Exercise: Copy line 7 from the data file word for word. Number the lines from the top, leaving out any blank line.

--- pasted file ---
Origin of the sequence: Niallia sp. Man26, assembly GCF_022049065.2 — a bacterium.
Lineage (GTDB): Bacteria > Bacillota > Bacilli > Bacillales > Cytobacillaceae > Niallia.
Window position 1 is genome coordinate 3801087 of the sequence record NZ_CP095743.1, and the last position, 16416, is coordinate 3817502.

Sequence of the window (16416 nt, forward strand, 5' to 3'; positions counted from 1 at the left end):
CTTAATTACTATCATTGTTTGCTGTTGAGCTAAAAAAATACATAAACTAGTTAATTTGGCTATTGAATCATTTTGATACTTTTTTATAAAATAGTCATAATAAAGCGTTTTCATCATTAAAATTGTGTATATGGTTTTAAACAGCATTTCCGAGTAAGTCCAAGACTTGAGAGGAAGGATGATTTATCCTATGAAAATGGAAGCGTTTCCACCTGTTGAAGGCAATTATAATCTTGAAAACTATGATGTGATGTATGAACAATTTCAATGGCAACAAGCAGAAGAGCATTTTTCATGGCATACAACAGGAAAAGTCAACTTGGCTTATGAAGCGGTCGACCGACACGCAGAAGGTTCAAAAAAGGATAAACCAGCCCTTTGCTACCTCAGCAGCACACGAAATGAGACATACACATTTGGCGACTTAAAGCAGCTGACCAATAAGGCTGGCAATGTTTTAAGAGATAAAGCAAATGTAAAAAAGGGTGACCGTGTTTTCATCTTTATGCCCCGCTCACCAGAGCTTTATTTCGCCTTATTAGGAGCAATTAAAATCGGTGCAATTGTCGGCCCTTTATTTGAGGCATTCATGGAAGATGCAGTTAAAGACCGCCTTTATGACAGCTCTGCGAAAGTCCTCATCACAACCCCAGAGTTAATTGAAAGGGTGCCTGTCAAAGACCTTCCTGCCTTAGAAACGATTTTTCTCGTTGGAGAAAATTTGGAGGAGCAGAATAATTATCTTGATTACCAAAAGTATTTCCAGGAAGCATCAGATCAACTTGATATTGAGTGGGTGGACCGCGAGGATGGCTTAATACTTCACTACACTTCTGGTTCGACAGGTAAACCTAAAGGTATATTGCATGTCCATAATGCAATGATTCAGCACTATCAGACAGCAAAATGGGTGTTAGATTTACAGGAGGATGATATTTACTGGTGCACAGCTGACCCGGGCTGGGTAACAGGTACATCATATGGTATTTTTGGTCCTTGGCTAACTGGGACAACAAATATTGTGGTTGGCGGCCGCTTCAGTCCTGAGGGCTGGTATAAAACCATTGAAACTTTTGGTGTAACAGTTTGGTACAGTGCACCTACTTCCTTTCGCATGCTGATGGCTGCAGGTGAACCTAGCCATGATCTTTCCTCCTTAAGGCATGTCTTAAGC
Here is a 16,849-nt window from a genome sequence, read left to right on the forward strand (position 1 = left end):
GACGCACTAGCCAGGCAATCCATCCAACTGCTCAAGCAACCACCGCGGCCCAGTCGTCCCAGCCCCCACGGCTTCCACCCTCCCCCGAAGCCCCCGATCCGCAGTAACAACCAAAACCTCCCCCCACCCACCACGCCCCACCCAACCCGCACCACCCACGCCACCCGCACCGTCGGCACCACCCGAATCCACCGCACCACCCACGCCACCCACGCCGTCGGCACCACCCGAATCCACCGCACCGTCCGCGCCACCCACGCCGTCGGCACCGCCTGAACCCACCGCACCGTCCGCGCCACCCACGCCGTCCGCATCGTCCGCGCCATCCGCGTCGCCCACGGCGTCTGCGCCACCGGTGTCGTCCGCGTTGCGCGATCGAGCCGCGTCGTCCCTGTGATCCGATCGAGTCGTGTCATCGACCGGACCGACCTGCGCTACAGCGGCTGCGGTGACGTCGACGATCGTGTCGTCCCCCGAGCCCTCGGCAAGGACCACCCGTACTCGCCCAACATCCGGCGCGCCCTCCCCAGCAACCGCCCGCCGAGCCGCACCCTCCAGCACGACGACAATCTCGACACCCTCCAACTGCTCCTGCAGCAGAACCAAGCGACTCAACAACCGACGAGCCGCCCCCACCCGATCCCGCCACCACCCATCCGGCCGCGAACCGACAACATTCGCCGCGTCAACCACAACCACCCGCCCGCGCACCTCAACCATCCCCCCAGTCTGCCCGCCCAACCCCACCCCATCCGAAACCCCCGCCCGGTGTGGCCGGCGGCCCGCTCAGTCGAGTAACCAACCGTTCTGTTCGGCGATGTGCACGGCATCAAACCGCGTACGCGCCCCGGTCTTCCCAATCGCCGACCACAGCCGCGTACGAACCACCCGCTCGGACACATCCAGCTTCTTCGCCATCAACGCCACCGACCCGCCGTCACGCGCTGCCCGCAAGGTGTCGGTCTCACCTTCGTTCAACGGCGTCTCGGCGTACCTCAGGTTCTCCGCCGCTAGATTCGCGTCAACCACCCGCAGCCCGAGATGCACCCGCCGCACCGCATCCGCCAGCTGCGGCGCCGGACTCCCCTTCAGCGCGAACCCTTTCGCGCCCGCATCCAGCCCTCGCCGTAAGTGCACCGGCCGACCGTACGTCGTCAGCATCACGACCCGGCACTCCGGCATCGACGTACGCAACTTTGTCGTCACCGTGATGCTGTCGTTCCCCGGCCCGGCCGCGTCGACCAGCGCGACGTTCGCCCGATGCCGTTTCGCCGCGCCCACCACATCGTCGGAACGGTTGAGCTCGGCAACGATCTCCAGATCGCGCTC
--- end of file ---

GACGCACTAGCCAGGCAATCCATCCAACTGCTCAAGCAACCACCGCGGCCCAGTCGTCCCAGCCCCCACGGCTTCCACCCTCCCCCGAAGCCCCCGATCCGCAGTAACAACCAAAACCTCCCCCCACCCACCACGCCCCACCCAACCCGCACCACCCACGCCACCCGCACCGTCGGCACCACCCGAATCCACCGCACCACCCACGCCACCCACGCCGTCGGCACCACCCGAATCCACCGCACCGTCCGCGCCACCCACGCCGTCGGCACCGCCTGAACCCACCGCACCGTCCGCGCCACCCACGCCGTCCGCATCGTCCGCGCCATCCGCGTCGCCCACGGCGTCTGCGCCACCGGTGTCGTCCGCGTTGCGCGATCGAGCCGCGTCGTCCCTGTGATCCGATCGAGTCGTGTCATCGACCGGACCGACCTGCGCTACAGCGGCTGCGGTGACGTCGACGATCGTGTCGTCCCCCGAGCCCTCGGCAAGGACCACCCGTACTCGCCCAACATCCGGCGCGCCCTCCCCAGCAACCGCCCGCCGAGCCGCACCCTCCAGCACGACGACAATCTCGACACCCTCCAACTGCTCCTGCAGCAGAACCAAGCGACTCAACAACCGACGAGCCGCCCCCACCCGATCCCGCCACCACCCATCCGGCCGCGAACCGACAACATTCGCCGCGTCAACCACAACCACCCGCCCGCGCACCTCAACCATCCCCCCAGTCTGCCCGCCCAACCCCACCCCATCCGAAACCCCCGCCCGGTGTGGCCGGCGGCCCGCTCAGTCGAGTAACCAACCGTTCTGTTCGGCGATGTGCACGGCATCAAACCGCGTACGCGCCCCGGTCTTCCCAATCGCCGACCACAGCCGCGTACGAACCACCCGCTCGGACACATCCAGCTTCTTCGCCATCAACGCCACCGACCCGCCGTCACGCGCTGCCCGCAAGGTGTCGGTCTCACCTTCGTTCAACGGCGTCTCGGCGTACCTCAGGTTCTCCGCCGCTAGATTCGCGTCAACCACCCGCAGCCCGAGATGCACCCGCCGCACCGCATCCGCCAGCTGCGGCGCCGGACTCCCCTTCAGCGCGAACCCTTTCGCGCCCGCATCCAGCCCTCGCCGTAAGTGCACCGGCCGACCGTACGTCGTCAGCATCACGACCCGGCACTCCGGCATCGACGTACGCAACTTTGTCGTCACCGTGATGCTGTCGTTCCCCGGCCCGGCCGCGTCGACCAGCGCGACGTTCGCCCGATGCCGTTTCGCCGCGCCCACCACATCGTCGGAACGGTTGAGCTCGGCAACGATCTCCAGATCGCGCTC